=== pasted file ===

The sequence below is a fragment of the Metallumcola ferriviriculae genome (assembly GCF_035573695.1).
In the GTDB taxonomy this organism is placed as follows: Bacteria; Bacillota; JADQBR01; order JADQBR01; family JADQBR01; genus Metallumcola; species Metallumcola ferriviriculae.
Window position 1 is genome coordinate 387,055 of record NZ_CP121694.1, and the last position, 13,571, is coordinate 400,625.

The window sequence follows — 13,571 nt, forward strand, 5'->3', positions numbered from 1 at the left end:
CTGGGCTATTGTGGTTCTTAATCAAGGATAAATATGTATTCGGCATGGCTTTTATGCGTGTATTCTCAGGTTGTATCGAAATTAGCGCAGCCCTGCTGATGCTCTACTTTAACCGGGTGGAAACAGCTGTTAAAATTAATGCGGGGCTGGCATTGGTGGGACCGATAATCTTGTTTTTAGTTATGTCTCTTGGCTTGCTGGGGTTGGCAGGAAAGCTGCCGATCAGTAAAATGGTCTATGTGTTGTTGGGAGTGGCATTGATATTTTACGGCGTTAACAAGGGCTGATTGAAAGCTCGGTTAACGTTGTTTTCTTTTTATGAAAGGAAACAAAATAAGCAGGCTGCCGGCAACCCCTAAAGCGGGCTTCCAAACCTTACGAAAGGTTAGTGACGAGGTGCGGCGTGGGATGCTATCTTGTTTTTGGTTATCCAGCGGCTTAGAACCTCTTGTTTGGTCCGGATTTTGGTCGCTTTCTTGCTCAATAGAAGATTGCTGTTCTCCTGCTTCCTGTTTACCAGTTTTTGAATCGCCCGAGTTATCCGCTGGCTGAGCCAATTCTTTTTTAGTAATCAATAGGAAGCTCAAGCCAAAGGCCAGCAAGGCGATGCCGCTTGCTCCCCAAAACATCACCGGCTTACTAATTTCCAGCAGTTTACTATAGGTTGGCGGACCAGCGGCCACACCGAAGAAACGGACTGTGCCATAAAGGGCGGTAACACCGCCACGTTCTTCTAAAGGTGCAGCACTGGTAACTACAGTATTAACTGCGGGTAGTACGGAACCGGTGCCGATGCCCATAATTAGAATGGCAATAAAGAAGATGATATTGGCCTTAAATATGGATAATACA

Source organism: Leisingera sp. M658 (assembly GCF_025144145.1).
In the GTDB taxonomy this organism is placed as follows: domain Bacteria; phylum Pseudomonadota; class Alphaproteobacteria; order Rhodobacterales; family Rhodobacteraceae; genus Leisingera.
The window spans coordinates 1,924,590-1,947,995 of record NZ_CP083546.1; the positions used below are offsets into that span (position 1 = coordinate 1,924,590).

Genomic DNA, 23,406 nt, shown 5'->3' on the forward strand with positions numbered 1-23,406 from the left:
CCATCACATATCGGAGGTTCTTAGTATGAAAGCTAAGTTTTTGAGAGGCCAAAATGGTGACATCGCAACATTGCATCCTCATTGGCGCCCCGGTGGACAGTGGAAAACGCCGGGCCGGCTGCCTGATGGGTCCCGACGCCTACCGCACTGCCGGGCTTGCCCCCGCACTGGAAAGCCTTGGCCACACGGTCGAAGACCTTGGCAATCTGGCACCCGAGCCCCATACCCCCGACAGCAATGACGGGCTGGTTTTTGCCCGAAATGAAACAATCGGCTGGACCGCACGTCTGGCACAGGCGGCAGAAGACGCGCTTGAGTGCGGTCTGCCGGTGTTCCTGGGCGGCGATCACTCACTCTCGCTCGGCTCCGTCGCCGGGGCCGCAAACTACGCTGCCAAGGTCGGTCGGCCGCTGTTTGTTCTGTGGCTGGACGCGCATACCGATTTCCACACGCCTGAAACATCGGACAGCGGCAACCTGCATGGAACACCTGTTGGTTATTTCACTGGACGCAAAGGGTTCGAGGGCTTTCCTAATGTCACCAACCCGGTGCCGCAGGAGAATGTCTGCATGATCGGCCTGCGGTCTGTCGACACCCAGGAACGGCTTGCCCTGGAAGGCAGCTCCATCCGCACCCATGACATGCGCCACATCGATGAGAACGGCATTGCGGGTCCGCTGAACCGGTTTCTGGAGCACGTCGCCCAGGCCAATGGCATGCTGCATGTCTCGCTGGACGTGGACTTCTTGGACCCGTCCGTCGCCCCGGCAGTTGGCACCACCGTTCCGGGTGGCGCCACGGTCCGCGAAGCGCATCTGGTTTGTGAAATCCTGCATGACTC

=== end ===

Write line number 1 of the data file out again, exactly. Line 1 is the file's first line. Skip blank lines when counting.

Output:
The sequence below is a fragment of the Metallumcola ferriviriculae genome (assembly GCF_035573695.1).